Friday, September 30, 2016

Meg Little Reilly

Meg Little Reilly is a writer, environmentalist, crafter, hiker of mountains, swimmer of lakes, and reader of everything.

Before she got serious about writing books, she worked for President Obama as Deputy Associate Director at the White House Office of Management and Budget; and prior to that, as Spokesperson at the U.S. Treasury. She has worked at the Environmental Defense Fund, a couple great consulting firms, and had more political internships than she can count.

Reilly's debut novel is We Are Unprepared.

Recently I asked the author about what she was reading. Her reply:
Novels are a constant in my life. I’m never not reading a novel. Sometimes they’re books that have been recommended or gifted, and other times they’re the only thing I could find at the airport bookstore in a pinch. I thoroughly enjoy the format and pacing of the contemporary novel, but the real test of a good novel for me is whether I’m still thinking about it months later.

A perfect example of this is Christopher Scotton’s The Secret Wisdom of the Earth, which I read several months ago and still can’t get out of my head. This breathtaking debut novel has all the things I love to read and aspire to write: a strong sense of place, a reverence for the natural world, and a consequential issue at its core. It’s a coming-of-age story set in a coal-mining town in Appalachia with a plot that gains momentum if you give it a chance. Best of all, the quirky and beautiful characters in this rural place are rendered with sophistication and respect. As a writer from a rural place who often writes about other rural places, that means a lot to me.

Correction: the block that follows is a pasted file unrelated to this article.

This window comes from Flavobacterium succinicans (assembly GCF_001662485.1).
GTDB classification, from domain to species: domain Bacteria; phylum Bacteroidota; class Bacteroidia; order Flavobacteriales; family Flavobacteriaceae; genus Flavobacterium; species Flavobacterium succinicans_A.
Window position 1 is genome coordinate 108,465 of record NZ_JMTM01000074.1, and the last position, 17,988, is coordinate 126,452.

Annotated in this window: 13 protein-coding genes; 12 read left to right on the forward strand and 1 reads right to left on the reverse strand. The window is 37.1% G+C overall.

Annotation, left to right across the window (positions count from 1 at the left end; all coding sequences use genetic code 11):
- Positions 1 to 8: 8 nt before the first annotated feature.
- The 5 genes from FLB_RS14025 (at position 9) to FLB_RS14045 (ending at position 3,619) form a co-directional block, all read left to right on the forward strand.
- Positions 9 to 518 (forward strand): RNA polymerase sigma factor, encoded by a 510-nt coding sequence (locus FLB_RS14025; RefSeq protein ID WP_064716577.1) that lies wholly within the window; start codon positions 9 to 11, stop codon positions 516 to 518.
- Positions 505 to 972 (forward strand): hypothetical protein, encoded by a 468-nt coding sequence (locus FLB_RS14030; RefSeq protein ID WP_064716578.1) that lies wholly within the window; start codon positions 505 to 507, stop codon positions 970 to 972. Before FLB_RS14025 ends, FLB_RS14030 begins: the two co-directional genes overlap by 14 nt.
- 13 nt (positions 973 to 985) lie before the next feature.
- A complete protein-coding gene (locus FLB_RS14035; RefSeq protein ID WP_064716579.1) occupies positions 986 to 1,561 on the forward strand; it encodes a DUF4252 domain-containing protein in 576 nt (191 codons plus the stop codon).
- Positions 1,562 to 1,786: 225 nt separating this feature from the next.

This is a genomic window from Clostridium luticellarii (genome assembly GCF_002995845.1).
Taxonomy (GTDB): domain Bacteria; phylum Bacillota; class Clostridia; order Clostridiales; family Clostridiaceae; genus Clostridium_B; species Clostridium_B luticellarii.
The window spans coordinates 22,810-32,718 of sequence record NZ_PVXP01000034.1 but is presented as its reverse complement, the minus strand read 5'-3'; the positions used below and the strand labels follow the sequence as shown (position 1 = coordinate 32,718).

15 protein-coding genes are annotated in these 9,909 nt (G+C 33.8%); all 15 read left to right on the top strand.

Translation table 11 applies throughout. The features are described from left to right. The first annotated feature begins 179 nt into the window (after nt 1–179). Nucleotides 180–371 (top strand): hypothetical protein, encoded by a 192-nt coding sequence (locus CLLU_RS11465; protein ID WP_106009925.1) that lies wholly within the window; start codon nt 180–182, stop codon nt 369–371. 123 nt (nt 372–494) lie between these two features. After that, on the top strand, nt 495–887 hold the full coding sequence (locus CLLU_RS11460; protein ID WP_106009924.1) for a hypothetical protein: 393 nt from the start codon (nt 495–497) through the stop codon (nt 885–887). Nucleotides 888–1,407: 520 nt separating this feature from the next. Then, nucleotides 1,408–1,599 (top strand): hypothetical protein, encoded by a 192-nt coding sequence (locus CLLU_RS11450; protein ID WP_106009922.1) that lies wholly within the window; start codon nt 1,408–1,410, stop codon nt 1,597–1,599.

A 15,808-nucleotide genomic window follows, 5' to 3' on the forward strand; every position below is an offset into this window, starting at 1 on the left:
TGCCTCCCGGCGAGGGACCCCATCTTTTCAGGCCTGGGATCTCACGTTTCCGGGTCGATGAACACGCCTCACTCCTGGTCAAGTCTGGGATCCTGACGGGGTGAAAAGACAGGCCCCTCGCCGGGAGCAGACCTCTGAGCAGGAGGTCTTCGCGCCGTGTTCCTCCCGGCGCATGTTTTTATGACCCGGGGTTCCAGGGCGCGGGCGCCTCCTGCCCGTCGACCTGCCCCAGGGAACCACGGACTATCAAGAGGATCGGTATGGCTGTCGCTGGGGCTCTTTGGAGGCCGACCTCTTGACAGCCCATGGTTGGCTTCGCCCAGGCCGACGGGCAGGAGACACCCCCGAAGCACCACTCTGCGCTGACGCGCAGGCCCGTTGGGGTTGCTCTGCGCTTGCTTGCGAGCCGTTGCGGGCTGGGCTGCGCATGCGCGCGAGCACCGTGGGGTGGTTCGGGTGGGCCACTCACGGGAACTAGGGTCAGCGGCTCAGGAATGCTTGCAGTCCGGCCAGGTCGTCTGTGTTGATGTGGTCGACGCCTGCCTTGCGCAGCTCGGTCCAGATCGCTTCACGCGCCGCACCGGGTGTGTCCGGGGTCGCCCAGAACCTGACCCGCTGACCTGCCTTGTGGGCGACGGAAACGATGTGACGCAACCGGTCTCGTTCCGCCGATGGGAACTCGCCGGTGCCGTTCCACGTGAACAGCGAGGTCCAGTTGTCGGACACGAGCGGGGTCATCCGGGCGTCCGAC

Unlike Scotton’s book, I grabbed Noah Hawley’s just-released Before the Fall at an airport kiosk moments before the doors were about to shut. Now, I won’t be spoiling anything for the reader to share that this is a truly terrible book to purchase as you’re about to board a plane because the plot is based on a horrific plane crash into the Atlantic Ocean. (I would have known this if I had time to read the jacket). However, it is a fantastic read! The writing is fast, the story twisty, and it’s packed with witty observations about contemporary America. Hawley, quite simply, knows how to write a smart page-turner, which I will always have a profound respect for.

In addition to my steady diet of novels, I read a lot of longform magazine writing, which generally includes: everything in The New Yorker each week, and good stuff from The Atlantic, The New Republic, Outside Magazine, Esquire, and more. I will always be a political animal with an interest in pressing issues. Knowing more about the world we live in is a large part of what informs and inspires my fiction writing. I think it’s imperative that fiction writers read the news.

Like anyone, my life is busy and my reading habits wax and wane. But I feel strongly that the only way to be a decent writer is to read more – and better – than I write.
Visit Meg Little Reilly's website.

--Marshal Zeringue